Yet there are three members of the Miura family left to be discussed, starting with a one-off, the 1968 Miura Roadster #3498 designed by Gandini! This unique concept Roadster has no roof what so ever (not even a removable roof), it looks a bit like a targa-model. Bertone built the Roadster, based on a P400, as a show car. It made its debut at the 1968 Brussels Auto Show where it was exhibited on the Bertone stand. You can find some more Miura’s with this ‘targa’ roof, but this blue Bertone Miura, later named the ZN75, was the only Miura Roadster built by the Lamborghini Works.
Obviously the roof had gone but there were also other changes, like larger air intakes on the sides of the rollover hoop to capture more cool air for the V12 engine. The rollover hoop itself was lower than the standard Miura’s roof, for smoother air flow. The rear bodywork was reshaped, with different tail lights and a larger rear deck spoiler. The Miura’s characteristic slats were eliminated, exposing the 350 HP Lamborghini V12 engine, which gives a great view of the engine! Bertone strengthened the Miura Roadster’s box-section side members and roll hoop to make up for the open top structure.The Bertone Roadster was a stripped elemental open car designed for high speed, but it was still a roadster not at speedster…The code name ZN75, it gained, is a story in itself. After a busy show career the Roadster returned to the factory and was sold in 1969 to the ILZRO (International Lead Zinc Research Organization) in NYC. ILZRO used the Roaster as a demonstration project to show the many applications of lead and zinc in automobiles.While working closely with Bertone and Lamborghini, many components were rendered in lead, zinc or their alloys. These included the exterior trim, bumpers and mouldings, interior trim and steering wheel. The Weber carburetors were re-cast with zinc bodies and alloys were used to create engine and transmission covers, the oil pump, filter housings and even the carburetor velocity stacks. Lead sheet insulation was used in the passenger compartment.Next to the rendered components of the Roaster it was also painted golden-green with a tan leather interior, and there it was… the ZN75! The ZN75 was a big star as it was shown in several car manufacturing centres, motor and trade shows and private viewings for automobile designers. This must be one of the best known prototypes as it was shipped all over the world and has been seen by millions! It must be said that ILZRO did a great job making the ZN75 a big star, which was no mean feat as it was already a Lamborghini and Bertone design…!After a busy career and living out of the case, the Roaster settled down at its new owner in 2006. Famed restorer Gary Bobileff in San Diego brought ZN75 back to its original 1968 Brussels Show condition, no expenses spared (the invoices for Gary Bobileff’s restoration work amounted to a total of over $300,000)! The Miura Roadster was just as it had been designed by Marcello Gandini and Nuccio Bertone with bright light blue coachwork. The restoration was actually completed less than a week before the 2008 Pebble Beach Concours d’Elegance and just in time to achieve second in the Lamborghini class, behind the first production 350GT. In its entire 40 year life this Miura has covered just 7,444km! Some consider this Roadster as the most important Lamborghini in existence, for sure it is the king of the Miuras. So that was the only factory-commissioned Lamborghini Miura Roadster by Carrozzeria Bertone, but there was also another one-off, the P400SVJ Spider…The SVJ Spider, chassis #4808, was presented at the 1981 Geneva Motor Show as a yellow Miura S. Later it was modified into a one-off pearl white concept Miura Spider with targa roof. It was displayed at the 1981 Geneva Motor Show next to the Jalpa and LM002, which were new Lamborghini models.Some characteristics of the Spider are the wide wheels and a wide rear wings. The SVJ Spider was constructed as a one-off show car on behalf by the Swiss Lamborghini Importers Lambomotor AG. As such was not an official factory modification, or indeed has any link with the factory, bar its original 1970 built production model. The Spider seemed to suit Swiss clients, as it was sold to Swiss Lamborghini collector Jean Wicki who later removed the wide rear wings and chin spoiler and repainted the car in silver.Lamborghini specialist Autodrome (France) purchased the car from Wicki and restored its bodywork and upholstery in partnership with Carrosserie Lecoq (Paris). Painted traditional Miura lime green, the car was eventually sold to a Parisian collector. This Spider has some stiffness issues and does not drive that well (as stated by the world-renowned Miura expert Joe Sackey) and it is not very well received by the general Miura cognoscenti. So just remember those two ‘open’ Miuras, all other ones are private modifications (of course those are still great cars…). As I mentioned in an earlier article, Lamborghini designed in 2006 a concept for a modern version of the Miura. It was Lamborghini’s design chief Walter de Silva who came up with this design. This concept was a way to celebrate the 40th anniversary of the original Miura, introduced in 1966 at the Geneva Motor Show. The 2006 Miura concept car was revealed at the North American International Auto Show. If this gives you hope for an upcoming new Miura, I have to disappoint you, because Lamborghini president and CEO Stefan Winkelmann said: “The Miura was a celebration of our history, but Lamborghini is about the future. Retro design is not what we are here for. So we won’t do the Miura”. I agree, I’d rather see the real Miura next to a futuristic new Lamborghini design than a sort of new Miura that isn’t a true Miura anymore, don’t you think?Next up some very famed coachbuilders, some masters who took coachbuilding to a different level! We should honor these masters as much as possible, so CHB will be doing just that!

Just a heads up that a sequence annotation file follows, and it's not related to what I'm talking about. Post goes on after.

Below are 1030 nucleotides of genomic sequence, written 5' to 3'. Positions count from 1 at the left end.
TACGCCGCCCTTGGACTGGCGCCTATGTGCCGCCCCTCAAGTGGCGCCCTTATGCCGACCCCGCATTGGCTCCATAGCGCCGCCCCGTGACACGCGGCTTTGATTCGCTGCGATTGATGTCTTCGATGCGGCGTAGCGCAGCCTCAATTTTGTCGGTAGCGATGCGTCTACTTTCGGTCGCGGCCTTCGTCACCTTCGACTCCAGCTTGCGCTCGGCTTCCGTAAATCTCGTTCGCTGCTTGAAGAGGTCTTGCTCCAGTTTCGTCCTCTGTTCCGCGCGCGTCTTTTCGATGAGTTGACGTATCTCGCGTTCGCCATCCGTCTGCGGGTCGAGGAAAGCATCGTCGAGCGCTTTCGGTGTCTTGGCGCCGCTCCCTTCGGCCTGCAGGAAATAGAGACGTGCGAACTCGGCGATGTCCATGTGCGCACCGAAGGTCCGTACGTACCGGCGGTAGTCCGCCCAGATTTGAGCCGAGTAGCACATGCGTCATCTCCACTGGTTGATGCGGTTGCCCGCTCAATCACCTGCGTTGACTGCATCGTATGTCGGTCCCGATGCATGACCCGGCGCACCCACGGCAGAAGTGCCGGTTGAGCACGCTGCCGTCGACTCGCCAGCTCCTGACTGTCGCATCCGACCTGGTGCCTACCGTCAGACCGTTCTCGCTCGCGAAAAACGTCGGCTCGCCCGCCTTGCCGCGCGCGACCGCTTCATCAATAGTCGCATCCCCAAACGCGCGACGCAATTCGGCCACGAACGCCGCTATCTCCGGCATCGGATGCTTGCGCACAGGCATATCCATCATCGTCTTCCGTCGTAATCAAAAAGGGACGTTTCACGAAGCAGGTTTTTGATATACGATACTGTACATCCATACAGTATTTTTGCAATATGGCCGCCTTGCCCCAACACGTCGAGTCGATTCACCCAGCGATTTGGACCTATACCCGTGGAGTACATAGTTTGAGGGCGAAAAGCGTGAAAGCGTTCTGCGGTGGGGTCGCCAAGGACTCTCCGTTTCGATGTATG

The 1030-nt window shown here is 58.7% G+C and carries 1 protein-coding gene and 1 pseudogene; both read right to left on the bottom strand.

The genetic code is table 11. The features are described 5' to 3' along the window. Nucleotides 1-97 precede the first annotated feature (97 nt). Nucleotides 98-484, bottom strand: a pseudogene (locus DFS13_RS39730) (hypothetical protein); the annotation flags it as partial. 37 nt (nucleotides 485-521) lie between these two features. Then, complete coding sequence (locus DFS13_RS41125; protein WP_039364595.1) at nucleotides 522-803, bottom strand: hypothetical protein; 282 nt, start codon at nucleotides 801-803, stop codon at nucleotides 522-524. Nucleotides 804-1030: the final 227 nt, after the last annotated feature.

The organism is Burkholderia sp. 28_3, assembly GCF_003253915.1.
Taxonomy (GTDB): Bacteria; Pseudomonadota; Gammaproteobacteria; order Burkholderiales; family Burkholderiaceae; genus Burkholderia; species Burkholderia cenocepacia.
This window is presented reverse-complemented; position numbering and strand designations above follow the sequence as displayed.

Written by Rosemarijn Atalante Veenenbos